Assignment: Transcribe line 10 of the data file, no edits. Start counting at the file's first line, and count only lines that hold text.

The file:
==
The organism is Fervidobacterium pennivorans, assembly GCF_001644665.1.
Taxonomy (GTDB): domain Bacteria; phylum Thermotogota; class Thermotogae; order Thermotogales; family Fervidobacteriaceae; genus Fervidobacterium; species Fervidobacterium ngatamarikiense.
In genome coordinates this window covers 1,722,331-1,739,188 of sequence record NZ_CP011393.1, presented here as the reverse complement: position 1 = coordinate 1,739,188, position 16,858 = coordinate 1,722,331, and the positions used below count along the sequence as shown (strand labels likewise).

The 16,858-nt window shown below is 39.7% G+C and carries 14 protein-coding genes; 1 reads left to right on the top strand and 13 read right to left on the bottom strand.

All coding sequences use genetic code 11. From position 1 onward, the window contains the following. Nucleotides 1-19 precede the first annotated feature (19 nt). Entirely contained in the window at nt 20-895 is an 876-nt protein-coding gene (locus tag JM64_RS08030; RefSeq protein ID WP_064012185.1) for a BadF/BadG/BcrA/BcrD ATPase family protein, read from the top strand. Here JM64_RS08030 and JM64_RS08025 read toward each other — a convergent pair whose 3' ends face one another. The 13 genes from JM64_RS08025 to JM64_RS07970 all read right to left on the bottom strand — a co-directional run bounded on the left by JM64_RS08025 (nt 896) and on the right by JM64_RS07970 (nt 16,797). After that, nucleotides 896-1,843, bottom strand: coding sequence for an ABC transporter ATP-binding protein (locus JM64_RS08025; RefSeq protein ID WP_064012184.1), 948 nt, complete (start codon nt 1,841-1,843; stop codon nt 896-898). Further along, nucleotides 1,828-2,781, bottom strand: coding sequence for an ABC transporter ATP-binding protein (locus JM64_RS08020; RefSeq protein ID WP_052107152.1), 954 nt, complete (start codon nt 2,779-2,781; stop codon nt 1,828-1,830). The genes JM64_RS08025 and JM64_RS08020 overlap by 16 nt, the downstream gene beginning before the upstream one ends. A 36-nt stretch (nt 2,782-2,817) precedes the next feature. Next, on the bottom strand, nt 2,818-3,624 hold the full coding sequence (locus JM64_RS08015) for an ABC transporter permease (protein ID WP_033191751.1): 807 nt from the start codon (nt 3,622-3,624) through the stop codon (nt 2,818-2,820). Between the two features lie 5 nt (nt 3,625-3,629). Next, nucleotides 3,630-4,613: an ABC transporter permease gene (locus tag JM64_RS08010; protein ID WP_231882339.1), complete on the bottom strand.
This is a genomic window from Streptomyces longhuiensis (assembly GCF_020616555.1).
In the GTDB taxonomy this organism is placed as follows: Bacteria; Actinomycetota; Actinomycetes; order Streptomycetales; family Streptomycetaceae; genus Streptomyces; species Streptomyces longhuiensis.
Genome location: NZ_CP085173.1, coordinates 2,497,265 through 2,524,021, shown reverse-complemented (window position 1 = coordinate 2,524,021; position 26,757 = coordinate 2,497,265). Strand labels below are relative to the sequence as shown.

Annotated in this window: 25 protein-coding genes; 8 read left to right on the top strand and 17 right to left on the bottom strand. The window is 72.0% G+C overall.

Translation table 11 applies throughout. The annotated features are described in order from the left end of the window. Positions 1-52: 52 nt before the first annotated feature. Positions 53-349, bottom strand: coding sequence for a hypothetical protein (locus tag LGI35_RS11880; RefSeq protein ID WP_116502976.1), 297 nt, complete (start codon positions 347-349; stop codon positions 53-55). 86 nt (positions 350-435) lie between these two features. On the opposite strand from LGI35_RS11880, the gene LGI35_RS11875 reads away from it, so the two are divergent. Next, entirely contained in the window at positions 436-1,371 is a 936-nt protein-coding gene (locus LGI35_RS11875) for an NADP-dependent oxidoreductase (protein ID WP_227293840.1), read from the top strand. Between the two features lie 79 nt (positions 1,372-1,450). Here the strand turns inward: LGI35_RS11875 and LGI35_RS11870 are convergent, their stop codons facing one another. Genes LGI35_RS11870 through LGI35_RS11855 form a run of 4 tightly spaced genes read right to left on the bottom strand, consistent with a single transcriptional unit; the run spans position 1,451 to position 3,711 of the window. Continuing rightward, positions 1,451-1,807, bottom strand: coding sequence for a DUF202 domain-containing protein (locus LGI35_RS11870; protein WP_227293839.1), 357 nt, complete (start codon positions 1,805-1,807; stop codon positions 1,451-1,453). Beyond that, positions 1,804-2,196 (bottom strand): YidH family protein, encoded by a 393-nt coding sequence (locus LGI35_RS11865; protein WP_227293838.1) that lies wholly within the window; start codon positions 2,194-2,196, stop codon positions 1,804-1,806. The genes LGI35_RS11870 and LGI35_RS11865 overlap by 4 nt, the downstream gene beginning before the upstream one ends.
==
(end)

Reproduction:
Translation table 11 applies throughout. The annotated features are described in order from the left end of the window. Positions 1-52: 52 nt before the first annotated feature. Positions 53-349, bottom strand: coding sequence for a hypothetical protein (locus tag LGI35_RS11880; RefSeq protein ID WP_116502976.1), 297 nt, complete (start codon positions 347-349; stop codon positions 53-55). 86 nt (positions 350-435) lie between these two features. On the opposite strand from LGI35_RS11880, the gene LGI35_RS11875 reads away from it, so the two are divergent. Next, entirely contained in the window at positions 436-1,371 is a 936-nt protein-coding gene (locus LGI35_RS11875) for an NADP-dependent oxidoreductase (protein ID WP_227293840.1), read from the top strand. Between the two features lie 79 nt (positions 1,372-1,450). Here the strand turns inward: LGI35_RS11875 and LGI35_RS11870 are convergent, their stop codons facing one another. Genes LGI35_RS11870 through LGI35_RS11855 form a run of 4 tightly spaced genes read right to left on the bottom strand, consistent with a single transcriptional unit; the run spans position 1,451 to position 3,711 of the window. Continuing rightward, positions 1,451-1,807, bottom strand: coding sequence for a DUF202 domain-containing protein (locus LGI35_RS11870; protein WP_227293839.1), 357 nt, complete (start codon positions 1,805-1,807; stop codon positions 1,451-1,453). Beyond that, positions 1,804-2,196 (bottom strand): YidH family protein, encoded by a 393-nt coding sequence (locus LGI35_RS11865; protein WP_227293838.1) that lies wholly within the window; start codon positions 2,194-2,196, stop codon positions 1,804-1,806. The genes LGI35_RS11870 and LGI35_RS11865 overlap by 4 nt, the downstream gene beginning before the upstream one ends.